Image for New Music, Please? – Them Crooked Vultures & Space Project

New Music, Please? – Them Crooked Vultures & Space Project

Written by Ned Green on December 8, 2009

Signed Band Of The Week
Them Crooked Vultures – Them Crooked Vultures

Perhaps the most anticipated Supergroup of them all, Them Crooked Vultures consists of the eccentric Josh Homme (Queens Of The Stone Age, among other groups) on guitar and lead vocals, Dave Grohl (Nirvana and the Foo Fighters, among others) on drums and the legendary John Paul Jones (Led Zeppelin. Yeah, that’s right) rockin’ the bass and keys.

In theory, this mixture of three brilliant musicians should result in a band so powerful and brilliant that your ears squirt sticky liquid. Fortunately, one listen to their self-titled album proves this to be true, as the trio combine to produce an explosive, albeit highly produced sound that will no doubt serve to satisfy all lovers of things loud and obtrusive. Unfortunately, the actual album is a royal cock-up.

There is no doubt that the actual band is fantastic, but the actual album is quite a disappointment. Why? It’s complicated. Them Crooked Vultures is home to thirteen rockin’ tracks that will undoubtedly shake the foundations of every venue in which they are played. Grohl’s beats are powerful and typically millisecond-perfect. Homme’s guitars are layered and wonderous, while his timeless nasal wail has lost no juice, and Paul Jones’ bass grounds the band whilst his various other musical inputs turn the music into another genre of cool altogether. HOWEVER, almost every song laid down on the album is essentially a Queens Of The Stone Age song. I wanted something different!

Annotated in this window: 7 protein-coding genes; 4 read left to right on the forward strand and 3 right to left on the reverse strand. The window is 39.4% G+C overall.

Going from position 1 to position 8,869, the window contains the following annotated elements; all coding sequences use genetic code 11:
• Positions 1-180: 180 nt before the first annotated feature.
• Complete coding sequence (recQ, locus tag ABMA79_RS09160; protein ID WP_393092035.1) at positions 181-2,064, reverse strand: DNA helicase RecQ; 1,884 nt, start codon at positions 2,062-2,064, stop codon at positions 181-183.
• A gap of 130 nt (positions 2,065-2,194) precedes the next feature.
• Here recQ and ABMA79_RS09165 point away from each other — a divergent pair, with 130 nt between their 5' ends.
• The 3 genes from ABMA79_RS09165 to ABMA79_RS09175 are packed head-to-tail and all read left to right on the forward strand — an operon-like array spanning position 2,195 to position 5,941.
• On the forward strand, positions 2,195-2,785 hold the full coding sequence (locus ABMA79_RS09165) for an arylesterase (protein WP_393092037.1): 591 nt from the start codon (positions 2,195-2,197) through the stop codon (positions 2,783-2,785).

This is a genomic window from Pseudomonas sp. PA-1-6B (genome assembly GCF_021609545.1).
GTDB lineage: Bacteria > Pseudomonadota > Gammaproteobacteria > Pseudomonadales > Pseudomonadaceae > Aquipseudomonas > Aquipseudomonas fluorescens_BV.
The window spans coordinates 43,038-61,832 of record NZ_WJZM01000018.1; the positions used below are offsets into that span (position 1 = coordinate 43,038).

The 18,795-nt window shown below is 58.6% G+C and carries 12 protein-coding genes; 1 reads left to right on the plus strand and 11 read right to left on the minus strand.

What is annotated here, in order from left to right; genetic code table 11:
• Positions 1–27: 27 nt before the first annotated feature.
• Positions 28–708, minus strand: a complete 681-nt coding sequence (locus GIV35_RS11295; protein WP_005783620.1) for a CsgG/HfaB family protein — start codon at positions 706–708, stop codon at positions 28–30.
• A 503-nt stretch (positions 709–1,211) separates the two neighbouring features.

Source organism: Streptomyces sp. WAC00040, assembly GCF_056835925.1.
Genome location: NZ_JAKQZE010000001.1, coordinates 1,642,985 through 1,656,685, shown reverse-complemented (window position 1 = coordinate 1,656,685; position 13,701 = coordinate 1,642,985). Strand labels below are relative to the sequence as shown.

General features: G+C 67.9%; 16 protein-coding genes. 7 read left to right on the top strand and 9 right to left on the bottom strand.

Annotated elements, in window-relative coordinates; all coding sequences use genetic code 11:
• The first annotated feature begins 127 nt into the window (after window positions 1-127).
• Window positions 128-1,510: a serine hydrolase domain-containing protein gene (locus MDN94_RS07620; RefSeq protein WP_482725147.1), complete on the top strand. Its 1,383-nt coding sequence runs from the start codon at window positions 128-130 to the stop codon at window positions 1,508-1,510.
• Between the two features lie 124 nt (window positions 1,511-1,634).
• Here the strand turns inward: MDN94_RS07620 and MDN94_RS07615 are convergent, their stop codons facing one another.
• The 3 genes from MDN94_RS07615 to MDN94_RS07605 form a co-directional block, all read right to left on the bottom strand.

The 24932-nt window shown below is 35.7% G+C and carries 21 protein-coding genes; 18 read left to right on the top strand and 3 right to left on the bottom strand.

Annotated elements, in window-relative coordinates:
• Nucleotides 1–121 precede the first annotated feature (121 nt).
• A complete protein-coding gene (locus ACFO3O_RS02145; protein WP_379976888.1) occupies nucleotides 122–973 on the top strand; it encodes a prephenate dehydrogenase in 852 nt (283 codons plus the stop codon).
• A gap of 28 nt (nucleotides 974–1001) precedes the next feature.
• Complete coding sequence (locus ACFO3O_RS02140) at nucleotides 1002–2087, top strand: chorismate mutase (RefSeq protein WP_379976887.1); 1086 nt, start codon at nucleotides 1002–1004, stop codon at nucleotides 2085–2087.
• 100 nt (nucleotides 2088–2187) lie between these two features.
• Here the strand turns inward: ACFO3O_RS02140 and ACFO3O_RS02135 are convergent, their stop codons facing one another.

As Homme solemnly sings in Bandoliers, “Prepare and take aim/Then fire.” Okay, I will.

The first four songs, while all a foot-tappin’ hunk’o’fun, sound like they belong on the next QOTSA album. The only defining characteristic of each song that remotely sets them apart from Homme’s previous work on QOTSA is Paul Jones’ extra-curricular musical inputs, such as his slide guitar in New Fang or his keyboard solo in Mind Eraser, No Chaser.

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It isn’t until Elephants that we see the band break the QOTSA mould and demonstrate more of what they are capable of. Almost seven minutes long, the song moves through tempos and melodies like Ari Gold moves through personal assistants. Forget about Wolfmother – THIS is the modern day Led Zeppelin!

Unfortunately, Them Crooked Vultures then reverts back to the old QOTSA safety-net, and if not for Paul Jones’ boogie-woogie-esque keys in Scumbag Blues or his best Richard Wright impression in Bandoliers, they too would be a classified as disappointing.

Thankfully, the album finishes strongly with songs like the psychedelic Interludes With Ludes, the epic shuffle of Warsaw Or The First Breath You Take After You Give Up, which provides another glimpse of what else these guys are capable of, and the mysterious Spinning In Daffodils.